International development is a field in which expert knowledge, drawn primarily from the social and natural sciences, has long been dominant. We know that complex global problems require multidisciplinary approaches and solutions, but how and where do the arts and humanities fit in?
In their new open access book New Mediums, Better Messages: How Innovations in Translation, Engagement & Advocacy are Changing International Development (OUP), co-editors David Lewis, Dennis Rodgers and Michael Woolcock present twelve wide ranging contributions that suggest that we need to further broaden our ideas about what constitutes valid development knowledge. Themes include alternative media such as literary fiction, films, theatre, radio, photography, blogging, and music. Not only do we need to widen our frame of reference about what constitutes valid knowledge, but we also should question how that knowledge is created and valued, and by whom.
This event will be followed by a reception from 7.30-8.30pm.
About the panel
Dennis Rodgers is Research Professor in Anthropology and Sociology in the Centre on Conflict, Development, and Peacebuilding (CCDP) at the Geneva Graduate Institute (Switzerland), and PI of the ERC Advanced Grant-funded project “Gangs, Gangsters, and Ganglands: Towards a Global Comparative Ethnography” (GANGS). His research focuses principally on the dynamics of conflict and violence in cities, particularly in Latin America.
Michael Woolcock is Lead Social Scientist in the World Bank’s Development Research, where he has worked since 1998. For 17 of those years he has also been an Adjunct Lecturer in Public Policy at Harvard Kennedy School. An Australian national, his current work focuses on policy implementation, complex program evaluation, and the future of multilateralism.
Emily LeRoux-Rutledge is a Senior Lecturer in Social Psychology at the University of the West of England. She researches the identities of marginalised groups (e.g. women, refugees) in global contexts, and has published in World Development and the Journal of Immigrant & Refugee Studies. She holds a PhD from LSE, and has fifteen years of experience managing research for international development organisations.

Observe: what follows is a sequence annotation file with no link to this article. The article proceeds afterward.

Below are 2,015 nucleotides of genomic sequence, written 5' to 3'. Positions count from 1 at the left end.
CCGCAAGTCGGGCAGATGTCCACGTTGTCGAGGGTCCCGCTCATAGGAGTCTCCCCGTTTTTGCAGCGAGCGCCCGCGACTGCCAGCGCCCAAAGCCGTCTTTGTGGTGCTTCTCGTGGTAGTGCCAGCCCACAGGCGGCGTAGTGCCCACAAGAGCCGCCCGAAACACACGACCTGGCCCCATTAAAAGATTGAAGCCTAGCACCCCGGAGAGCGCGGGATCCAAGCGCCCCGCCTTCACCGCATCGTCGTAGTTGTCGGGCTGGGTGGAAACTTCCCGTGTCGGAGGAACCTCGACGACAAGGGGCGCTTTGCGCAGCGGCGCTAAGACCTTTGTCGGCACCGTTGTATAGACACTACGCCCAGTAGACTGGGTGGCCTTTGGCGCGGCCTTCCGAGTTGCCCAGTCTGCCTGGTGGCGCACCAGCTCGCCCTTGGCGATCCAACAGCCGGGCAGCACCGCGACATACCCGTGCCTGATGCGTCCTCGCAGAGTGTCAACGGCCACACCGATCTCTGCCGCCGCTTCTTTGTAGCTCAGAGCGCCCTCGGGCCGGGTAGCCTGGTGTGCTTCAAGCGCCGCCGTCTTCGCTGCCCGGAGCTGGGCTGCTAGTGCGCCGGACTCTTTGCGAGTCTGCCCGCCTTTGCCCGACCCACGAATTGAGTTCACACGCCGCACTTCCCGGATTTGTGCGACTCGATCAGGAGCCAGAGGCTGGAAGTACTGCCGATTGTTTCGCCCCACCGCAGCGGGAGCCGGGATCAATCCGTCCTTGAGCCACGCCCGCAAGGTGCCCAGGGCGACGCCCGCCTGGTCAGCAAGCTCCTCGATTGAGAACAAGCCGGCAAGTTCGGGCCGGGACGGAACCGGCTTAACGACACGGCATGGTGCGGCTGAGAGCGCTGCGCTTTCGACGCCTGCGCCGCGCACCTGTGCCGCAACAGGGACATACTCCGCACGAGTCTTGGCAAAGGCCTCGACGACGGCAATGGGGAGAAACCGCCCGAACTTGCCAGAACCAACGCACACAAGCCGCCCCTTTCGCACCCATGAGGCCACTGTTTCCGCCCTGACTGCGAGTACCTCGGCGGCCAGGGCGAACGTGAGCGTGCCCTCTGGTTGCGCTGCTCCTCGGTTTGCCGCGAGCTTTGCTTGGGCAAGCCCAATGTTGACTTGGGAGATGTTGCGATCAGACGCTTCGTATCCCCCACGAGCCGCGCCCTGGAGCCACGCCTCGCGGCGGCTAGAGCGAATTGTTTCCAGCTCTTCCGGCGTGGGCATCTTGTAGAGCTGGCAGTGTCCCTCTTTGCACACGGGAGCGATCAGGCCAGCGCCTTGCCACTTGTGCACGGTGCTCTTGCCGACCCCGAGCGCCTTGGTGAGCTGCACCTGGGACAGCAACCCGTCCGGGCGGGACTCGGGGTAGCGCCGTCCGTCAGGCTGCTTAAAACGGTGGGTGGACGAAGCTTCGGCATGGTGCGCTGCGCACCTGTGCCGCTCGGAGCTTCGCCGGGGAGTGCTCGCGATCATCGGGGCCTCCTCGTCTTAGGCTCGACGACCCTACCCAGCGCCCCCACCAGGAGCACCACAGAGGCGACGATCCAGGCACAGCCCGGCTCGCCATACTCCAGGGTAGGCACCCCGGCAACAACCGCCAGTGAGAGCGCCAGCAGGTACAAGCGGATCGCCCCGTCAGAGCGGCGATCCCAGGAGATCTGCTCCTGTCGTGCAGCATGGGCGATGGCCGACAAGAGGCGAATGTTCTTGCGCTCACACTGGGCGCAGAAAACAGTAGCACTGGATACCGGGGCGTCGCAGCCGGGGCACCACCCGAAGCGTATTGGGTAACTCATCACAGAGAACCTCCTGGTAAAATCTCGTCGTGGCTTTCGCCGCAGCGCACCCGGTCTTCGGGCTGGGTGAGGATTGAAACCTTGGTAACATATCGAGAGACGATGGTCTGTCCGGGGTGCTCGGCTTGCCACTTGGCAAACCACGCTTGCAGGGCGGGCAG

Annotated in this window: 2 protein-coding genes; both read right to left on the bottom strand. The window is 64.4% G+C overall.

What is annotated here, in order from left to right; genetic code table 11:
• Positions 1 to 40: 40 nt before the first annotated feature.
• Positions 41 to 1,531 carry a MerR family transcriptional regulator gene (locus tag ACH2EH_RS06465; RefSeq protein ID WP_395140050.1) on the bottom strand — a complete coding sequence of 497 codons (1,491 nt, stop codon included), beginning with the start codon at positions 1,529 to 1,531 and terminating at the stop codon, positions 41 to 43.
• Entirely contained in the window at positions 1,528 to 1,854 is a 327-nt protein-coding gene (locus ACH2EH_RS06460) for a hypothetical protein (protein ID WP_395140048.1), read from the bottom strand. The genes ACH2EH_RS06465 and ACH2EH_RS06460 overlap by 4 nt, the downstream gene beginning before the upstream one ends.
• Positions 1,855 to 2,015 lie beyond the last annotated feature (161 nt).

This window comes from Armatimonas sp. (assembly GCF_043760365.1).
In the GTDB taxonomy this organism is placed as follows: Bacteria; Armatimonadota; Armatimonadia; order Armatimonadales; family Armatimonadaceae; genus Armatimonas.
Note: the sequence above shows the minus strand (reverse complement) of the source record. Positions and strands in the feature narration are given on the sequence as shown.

Hilary Standing is Emeritus Professor, University of Sussex, and Emeritus Fellow at the Institute of Development Studies. She trained as a social anthropologist and worked for three decades on health and development issues in South Asia and elsewhere. She has an MA in Creative Writing and now writes in retirement.
Mariz Tadros is a professor of politics and development and an IDS Research Fellow specialising in the politics and human development of the Middle East. Areas of specialisation include democratisation, Islamist politics, gender, sectarianism, human security and religion and development. She is director of the Coalition for Religious Equality and Inclusive Development Programme CREID www.creid.ac.
David Lewis is Professor of Anthropology and Development in the Department of International Development. David's research interests lie at the interface between development studies and anthropology, and most of his work has been concerned with understanding people's encounters with development actors and development processes. He undertakes regular fieldwork in Bangladesh on governance, policy and civil society and also worked in Nepal, the Philippines, Sri Lanka, Palestine and Uganda.